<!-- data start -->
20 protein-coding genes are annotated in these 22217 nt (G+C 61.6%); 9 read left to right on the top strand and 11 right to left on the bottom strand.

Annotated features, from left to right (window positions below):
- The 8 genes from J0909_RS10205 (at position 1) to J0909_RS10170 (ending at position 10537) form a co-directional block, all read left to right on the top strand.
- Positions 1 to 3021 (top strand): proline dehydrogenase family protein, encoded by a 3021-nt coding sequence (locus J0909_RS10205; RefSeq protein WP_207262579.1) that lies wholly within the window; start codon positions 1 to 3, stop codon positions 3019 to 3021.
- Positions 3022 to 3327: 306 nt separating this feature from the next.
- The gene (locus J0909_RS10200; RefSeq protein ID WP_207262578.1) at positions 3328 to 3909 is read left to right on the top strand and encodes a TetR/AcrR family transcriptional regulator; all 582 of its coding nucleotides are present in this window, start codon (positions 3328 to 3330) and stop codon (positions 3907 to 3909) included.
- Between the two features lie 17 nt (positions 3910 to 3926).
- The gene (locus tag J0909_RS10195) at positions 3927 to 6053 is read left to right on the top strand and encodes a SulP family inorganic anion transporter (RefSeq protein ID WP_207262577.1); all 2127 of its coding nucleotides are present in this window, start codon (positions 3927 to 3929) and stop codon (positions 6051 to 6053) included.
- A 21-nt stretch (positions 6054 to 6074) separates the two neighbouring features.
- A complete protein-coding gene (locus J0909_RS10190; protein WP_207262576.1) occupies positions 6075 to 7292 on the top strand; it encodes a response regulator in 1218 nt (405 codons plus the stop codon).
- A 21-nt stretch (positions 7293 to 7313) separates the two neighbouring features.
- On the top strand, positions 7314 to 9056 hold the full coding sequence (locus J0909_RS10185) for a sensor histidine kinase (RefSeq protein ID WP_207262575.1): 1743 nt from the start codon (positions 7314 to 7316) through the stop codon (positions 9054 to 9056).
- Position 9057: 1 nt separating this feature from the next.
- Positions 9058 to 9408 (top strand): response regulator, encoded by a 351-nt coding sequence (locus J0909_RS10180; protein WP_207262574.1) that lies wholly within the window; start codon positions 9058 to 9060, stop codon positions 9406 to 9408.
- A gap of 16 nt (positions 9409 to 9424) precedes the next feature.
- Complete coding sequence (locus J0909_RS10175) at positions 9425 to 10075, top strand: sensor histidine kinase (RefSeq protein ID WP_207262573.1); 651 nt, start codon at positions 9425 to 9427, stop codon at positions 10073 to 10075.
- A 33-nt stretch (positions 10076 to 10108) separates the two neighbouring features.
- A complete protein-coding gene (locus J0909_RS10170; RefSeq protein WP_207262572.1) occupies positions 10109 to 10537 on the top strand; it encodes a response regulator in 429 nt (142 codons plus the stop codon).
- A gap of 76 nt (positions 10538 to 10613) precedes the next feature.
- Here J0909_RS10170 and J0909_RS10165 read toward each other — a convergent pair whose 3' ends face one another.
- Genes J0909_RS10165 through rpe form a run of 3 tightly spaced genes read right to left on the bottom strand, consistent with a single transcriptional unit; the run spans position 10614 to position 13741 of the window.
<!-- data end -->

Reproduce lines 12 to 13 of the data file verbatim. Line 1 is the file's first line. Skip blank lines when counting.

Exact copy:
- On the top strand, positions 7314 to 9056 hold the full coding sequence (locus J0909_RS10185) for a sensor histidine kinase (RefSeq protein ID WP_207262575.1): 1743 nt from the start codon (positions 7314 to 7316) through the stop codon (positions 9054 to 9056).
- Position 9057: 1 nt separating this feature from the next.